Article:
Plenty of cleverness abound, and in no way this is a bad book. In fact, it is an excellent book. It's just that compared to the other masterpieces, that this one can be seen as anything less than perfect. Recommended.

Wednesday, February 19, 2014

Musing Journal #7

The Tale of Two Bikes

So, I currently have two bikes. Which one I like better? Well, I like them both equally. It's just too bad that the older bike is falling apart.

The first bike costs me $10. I know that's the price because that's the sticker I have on the bike. It's a Tourney 920se 10 speed road bike. Or hybrid bike, as it has straight bar instead of drop bar. It certainly has road tires.

When I take that bike around Aurora Reservoir pathways, I have to built stamina and the first few times around it, I have had to stop at various points around the path. I did finally managed to loop the reservoir without stopping. It took about half hour to do, or about 16 mph average speed.

With my second bike, Schwinn Frontier MTB 21 speed. I didn't have to stop. I can climb the hills just fine by dropping down to the lowest gear. My legs do get exercised rather severely, and near the end I wasn't so much pedaling as kicking my way up the hill. But I didn't have to worry about raising my stamina up. The bike has enough gears to handle moderate hills.

So, is my second bike better? Come to think of it, I felt like my mountain bike is slower than my road bike. This is confirmed on flat road. Assuming the road is flat, I think that I'd enjoy my road bike more, even old and heavy as it is. On hills, though, I need my gears, and the mountain bike handles that well enough.

So, I like them equally well for different reason. Come to think of it, maybe a hybrid is better. Since the mountain bike has better gear and the road bike has better tires, how about if I put on a road tire on my mountain bike? Hmmmm.

Tuesday, February 18, 2014

Raspberry Pi Journal #50

Tape Archive Compression

There's a built-in program to provide back up, or archive. It's called TAR or Tape ARchive. You can read more about it in the man pages. I'm interested at this point, in the execution time. As you know, tar does not provide compression by default. You can activate the compression feature by including option -z. There is no question that it works. The question is, how fast is it?

  1. time tar -c VID0000*.AVI >vid.tar
  2. real 0m1.903s
  3. user 0m0.040s
  4. sys 0m1.590s

  1. time tar -cz VID0000*.AVI >vid.tgz
  2. real 1m8.890s
  3. user 1m4.000s
  4. sys 0m2.890s

As you can see, the original operation is just a couple seconds long. The compressed option, however, took over 1 minute long. That's an enormous difference! Let's do a pipe with gzip command.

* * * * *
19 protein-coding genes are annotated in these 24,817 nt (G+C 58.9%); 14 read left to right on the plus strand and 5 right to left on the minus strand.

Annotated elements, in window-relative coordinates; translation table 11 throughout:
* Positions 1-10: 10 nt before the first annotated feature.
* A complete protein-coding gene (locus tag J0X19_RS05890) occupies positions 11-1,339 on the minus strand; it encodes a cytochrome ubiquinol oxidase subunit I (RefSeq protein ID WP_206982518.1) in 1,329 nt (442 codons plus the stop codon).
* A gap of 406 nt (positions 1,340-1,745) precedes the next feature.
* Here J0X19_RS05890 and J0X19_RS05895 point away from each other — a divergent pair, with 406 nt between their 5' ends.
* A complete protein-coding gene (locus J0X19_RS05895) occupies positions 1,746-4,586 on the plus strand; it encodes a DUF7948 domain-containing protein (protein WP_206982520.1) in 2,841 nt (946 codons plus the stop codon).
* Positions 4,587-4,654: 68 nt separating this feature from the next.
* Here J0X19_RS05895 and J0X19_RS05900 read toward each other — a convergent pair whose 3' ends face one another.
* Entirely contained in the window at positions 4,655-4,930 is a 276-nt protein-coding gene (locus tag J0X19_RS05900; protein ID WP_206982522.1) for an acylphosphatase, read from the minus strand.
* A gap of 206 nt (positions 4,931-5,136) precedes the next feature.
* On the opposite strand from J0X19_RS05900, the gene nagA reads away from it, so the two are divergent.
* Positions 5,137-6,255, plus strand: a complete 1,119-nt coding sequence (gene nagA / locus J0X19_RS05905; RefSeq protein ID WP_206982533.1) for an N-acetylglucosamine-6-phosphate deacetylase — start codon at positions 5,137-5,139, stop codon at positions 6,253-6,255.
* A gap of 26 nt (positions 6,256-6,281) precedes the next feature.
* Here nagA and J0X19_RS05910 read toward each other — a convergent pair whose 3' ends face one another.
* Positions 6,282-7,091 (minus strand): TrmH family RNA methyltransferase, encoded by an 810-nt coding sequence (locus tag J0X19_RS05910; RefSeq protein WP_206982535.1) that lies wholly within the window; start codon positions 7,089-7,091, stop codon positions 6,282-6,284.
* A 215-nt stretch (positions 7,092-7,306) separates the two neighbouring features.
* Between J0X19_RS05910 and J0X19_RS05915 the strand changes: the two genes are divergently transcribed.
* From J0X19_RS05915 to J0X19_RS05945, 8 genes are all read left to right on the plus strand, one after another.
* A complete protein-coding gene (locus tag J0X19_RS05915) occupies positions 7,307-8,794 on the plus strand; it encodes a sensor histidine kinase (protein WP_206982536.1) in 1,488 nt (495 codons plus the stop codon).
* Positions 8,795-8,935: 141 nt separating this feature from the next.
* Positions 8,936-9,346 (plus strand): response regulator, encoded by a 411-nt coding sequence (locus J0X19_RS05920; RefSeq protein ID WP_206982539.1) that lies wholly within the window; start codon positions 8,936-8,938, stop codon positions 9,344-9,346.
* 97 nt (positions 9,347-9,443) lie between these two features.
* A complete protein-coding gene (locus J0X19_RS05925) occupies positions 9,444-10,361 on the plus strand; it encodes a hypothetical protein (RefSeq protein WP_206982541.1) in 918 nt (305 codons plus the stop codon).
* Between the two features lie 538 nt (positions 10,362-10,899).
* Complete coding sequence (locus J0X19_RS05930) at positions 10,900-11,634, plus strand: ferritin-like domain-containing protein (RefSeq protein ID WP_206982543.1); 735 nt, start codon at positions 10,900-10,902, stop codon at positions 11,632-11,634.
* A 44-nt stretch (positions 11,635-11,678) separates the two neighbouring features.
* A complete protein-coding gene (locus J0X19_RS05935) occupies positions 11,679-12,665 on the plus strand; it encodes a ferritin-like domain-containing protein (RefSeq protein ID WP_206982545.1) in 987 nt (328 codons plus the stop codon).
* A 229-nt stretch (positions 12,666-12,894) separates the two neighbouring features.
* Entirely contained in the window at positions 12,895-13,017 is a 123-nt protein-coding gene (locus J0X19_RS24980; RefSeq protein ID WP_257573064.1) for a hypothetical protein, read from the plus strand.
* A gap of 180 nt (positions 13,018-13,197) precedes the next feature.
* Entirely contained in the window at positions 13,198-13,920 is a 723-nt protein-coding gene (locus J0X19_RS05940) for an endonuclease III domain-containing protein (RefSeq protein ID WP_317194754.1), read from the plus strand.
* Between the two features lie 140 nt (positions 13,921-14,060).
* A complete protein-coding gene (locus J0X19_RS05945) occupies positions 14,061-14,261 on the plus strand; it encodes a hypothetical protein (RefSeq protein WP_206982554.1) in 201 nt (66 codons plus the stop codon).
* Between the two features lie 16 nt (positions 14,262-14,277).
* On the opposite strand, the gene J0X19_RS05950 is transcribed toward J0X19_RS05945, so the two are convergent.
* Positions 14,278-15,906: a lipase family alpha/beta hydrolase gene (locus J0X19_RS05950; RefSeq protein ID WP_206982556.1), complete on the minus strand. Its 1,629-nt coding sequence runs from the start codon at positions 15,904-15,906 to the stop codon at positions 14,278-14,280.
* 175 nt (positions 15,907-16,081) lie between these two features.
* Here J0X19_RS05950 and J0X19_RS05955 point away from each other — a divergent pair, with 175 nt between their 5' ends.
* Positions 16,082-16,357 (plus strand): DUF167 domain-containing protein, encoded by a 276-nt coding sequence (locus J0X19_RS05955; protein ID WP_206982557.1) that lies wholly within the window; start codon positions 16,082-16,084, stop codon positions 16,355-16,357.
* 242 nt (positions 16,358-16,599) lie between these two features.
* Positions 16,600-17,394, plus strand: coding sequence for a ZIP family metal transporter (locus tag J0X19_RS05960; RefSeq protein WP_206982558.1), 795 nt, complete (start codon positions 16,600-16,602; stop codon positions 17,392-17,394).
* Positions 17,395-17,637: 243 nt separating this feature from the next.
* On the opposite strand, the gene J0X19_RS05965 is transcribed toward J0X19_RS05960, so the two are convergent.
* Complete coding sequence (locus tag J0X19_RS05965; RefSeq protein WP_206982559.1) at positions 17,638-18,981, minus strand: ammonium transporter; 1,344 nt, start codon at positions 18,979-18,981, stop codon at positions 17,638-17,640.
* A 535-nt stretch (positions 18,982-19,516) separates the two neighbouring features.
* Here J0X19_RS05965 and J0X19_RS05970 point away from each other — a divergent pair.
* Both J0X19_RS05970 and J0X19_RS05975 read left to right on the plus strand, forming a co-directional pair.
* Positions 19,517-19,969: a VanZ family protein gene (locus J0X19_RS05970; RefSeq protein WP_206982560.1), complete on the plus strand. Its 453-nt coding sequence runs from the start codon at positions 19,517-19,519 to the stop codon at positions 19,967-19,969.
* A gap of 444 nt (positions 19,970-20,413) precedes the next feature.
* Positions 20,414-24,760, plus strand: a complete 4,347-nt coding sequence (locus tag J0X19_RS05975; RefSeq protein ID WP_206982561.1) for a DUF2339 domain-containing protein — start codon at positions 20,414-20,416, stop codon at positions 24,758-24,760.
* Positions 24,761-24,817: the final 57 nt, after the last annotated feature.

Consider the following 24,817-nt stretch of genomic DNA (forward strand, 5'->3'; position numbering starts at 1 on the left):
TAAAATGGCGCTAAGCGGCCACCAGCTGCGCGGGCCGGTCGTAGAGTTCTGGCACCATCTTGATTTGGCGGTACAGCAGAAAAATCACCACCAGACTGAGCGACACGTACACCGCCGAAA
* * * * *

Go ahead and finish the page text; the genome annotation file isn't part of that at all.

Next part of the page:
1. time tar -c VID0000*.AVI | gzip - >vid.tar.gz
  2. real 1m19.526s
  3. user 1m9.580s
  4. sys 0m3.320s

The process takes even longer to process. So, let's see if we can improve it so that the time it takes will be between uncompressed and the original compressed.

  1. time tar -c VID0000*.AVI | ssh pi@remotepi gzip - >video.tgz
  2. pi@cloudypi's password: enter password
  3. real 12m54.990s
  4. user 0m16.460s
  5. sys 0m9.620s

So, there's a trick to it. I'm using the pipe command to send the data to a remote pi on the network. Then the remote pi compresses the data and then send it back to my local pi. As you can see, the time went through the roof. Obviously, the network bandwidth is the bottleneck. After all, my CPU utilization rate is near zero. Which is nice since I can watch anime while it's compressing. But that's besides the point since I can use the "nice" command to put it into the background.

Oh, well. Some things just aren't worth it.

Monday, February 17, 2014

Cooking Journal #26

Peasant Bread

So, after the dehydrator experiment failure, I decided to do another experimentation. This time, I bought myself a bread maker. The first two experiments were, to put it mildly, total disasters. The first one was obviusly lacking water. The second one, too much.

The third experiment was successful. I bought a bread machine recipe book and in the introduction, it mentioned how unlike hand made bread, bread cooking machine demands accuracy in ingredient measurements. Well, now I know!

I picked the simplest recipe in that book, and that's peasant's bread. 1 part water. 3 parts flour. 2 spoons sugar. 1 spoon salt (I use leftover ramen salt packet!) and 1 packet of yeast. I notice a bit of dryness when mixing dough, so I added 2 spoonful of water at a time, until I judge that the dough is fine. I think it ended up a little more moist that I anticipated, but that's okay.

The end result is terrific! Once I started into the eating the bread, I couldn't stop! As you can see from the picture, I ate the bread in one go! Well done!

Thursday, February 13, 2014

Book Review #23

Modernist Cuisine at Home todo
Nathan Myhrvold et al

If you have ever seen the book Modernist Cuisine in the book store, then you know that the package isn't shaped like a book, but more like a big block of wood. And just as heavy. If the $450 purchase price does not scare you, you will find that it is the best, most comprehensive cooking book anywhere in the world. However, the problem is that the equipment list is so long, that most people would have no use for it. This version of the book (for at Home), I bought at 50% off during a new year sale.

And it is wonderful. The equipment list is also long, and the fact is, there are recipes in there that I will never ever cook. But that's not the aim of the book. The purpose of the book is to understand how the food cooks, and that's why there are illustrations on how the food cooking process happen inside the pot. By the way, these illustrations aren't handdrawn. They're photos. That's right. You can actually see how the food cooks inside the pot because they cut the pot in half! That's no mean feat when they're illustrating on cooking sous vide!